By the early 1970s, conditions had improved considerably. New cases were being treated as outpatients, and doctors had begun to enter patients' rooms and ride in cars with them. New housing was built. Telephones and televisions were brought in. Now patients live in small cottages, comparable in size to the dwelling of a Tokyo bachelor. Patients have gradually been allowed to go off the grounds when they wish. Life today, Otani said, is better than in any normal rest home.
But socially, the stigma remains. "Patients can travel to London and Rome, but they can't go back to their hometowns," said K. Yamaguchi of the Sasakawa Memorial Health Foundation.
Most of the 600 patients at Tamazenseien say they will stay despite the law's repeal. The government has promised to maintain the leprosariums as nursing homes.
"If this had happened 20 or 30 years ago, we could have started afresh," said Ko Michihiro, 62, a thin man whose slight facial scars are the only sign of his bout with leprosy. "But now we are old. We don't have the time or energy to fight the prejudice that awaits us."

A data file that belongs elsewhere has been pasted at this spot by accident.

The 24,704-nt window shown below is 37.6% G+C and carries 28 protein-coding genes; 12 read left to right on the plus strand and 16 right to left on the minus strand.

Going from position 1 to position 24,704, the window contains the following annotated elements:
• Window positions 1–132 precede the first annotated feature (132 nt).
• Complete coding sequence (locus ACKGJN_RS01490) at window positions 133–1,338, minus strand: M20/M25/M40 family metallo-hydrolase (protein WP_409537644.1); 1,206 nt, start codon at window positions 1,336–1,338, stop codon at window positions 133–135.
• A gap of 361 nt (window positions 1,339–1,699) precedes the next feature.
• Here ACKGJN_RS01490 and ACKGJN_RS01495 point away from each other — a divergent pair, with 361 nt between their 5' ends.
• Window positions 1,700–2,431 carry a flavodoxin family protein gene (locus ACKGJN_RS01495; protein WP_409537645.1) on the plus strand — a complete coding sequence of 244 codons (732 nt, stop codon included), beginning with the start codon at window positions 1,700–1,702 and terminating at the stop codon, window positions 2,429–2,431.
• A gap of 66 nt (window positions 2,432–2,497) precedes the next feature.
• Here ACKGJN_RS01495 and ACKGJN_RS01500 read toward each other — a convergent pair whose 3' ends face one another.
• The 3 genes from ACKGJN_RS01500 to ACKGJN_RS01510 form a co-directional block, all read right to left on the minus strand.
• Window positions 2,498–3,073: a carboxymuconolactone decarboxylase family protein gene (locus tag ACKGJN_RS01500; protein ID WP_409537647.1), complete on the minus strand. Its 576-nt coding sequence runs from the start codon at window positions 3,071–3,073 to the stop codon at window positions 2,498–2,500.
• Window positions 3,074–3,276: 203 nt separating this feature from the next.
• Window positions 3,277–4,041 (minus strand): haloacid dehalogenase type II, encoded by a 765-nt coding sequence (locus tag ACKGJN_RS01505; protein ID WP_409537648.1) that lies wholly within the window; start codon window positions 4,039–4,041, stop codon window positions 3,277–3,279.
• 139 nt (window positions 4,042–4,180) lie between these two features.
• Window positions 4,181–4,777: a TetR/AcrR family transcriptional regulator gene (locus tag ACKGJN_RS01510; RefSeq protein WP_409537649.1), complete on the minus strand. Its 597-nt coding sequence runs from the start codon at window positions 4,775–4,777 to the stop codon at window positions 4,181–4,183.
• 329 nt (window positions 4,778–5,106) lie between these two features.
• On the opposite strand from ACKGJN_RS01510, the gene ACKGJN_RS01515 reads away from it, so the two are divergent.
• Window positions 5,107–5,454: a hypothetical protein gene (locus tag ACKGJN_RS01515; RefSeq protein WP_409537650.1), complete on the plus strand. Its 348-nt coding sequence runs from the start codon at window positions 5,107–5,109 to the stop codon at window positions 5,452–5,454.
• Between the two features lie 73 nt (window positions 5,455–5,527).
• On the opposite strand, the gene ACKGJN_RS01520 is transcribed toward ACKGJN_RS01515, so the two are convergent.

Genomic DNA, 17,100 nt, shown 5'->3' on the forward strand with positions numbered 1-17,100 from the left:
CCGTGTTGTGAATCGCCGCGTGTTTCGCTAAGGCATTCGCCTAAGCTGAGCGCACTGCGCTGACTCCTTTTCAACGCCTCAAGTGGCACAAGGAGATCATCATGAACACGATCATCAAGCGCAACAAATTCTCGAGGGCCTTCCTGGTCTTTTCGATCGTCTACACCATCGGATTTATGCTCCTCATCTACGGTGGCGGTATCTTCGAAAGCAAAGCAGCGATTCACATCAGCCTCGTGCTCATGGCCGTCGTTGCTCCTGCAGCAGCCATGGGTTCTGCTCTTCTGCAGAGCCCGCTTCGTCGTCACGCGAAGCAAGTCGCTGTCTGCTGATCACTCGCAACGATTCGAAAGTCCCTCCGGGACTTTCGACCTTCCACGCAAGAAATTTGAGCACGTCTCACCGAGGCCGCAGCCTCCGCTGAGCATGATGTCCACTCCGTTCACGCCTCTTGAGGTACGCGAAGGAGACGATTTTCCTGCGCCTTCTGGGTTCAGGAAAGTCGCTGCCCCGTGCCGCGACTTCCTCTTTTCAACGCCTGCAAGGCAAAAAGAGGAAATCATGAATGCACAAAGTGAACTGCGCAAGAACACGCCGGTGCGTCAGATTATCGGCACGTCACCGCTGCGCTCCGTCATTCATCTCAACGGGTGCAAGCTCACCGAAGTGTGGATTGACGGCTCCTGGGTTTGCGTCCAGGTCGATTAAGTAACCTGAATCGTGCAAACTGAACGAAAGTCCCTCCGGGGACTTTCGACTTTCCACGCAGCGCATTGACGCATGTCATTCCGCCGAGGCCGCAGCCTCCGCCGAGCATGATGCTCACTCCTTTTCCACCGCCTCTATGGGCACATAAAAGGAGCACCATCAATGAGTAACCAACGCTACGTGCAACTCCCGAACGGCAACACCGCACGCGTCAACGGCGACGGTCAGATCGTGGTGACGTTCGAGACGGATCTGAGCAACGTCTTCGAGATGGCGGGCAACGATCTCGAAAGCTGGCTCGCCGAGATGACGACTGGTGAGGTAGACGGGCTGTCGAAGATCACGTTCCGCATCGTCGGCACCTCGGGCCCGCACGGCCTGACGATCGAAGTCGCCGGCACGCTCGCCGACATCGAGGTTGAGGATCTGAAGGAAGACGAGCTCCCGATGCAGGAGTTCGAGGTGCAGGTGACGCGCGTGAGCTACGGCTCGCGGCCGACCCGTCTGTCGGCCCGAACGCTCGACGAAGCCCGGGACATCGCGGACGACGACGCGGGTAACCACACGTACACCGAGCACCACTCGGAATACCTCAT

'No Love, No Love'
Some have managed to find love here, but most express great sadness when they speak of the relationships they have forgone because of their exile.
For Fumie Suzuki, it is talk of children that brings sorrow to her voice. For Kenjiro Toda, 64, a small, delicate man, it is the pain of knowing that six of seven siblings won't acknowledge he exists.
For Osamu Usami, 70, a stubborn man who peers through thick glasses, it is life without a beloved. Men outnumber women three to one among patients, so few could marry. When asked if he ever had a wife, he pointed to his heart and said wistfully in English pulled from his engineering education 50 years ago, "No love, no love."
But as patients sat sipping ceremonial sake from cedar cups, they brimmed with thanks for Otani and pondered the meaning of their hard-won freedom.
"I'm so happy," Toda said. "Nothing has really changed. But psychologically, everything is different now."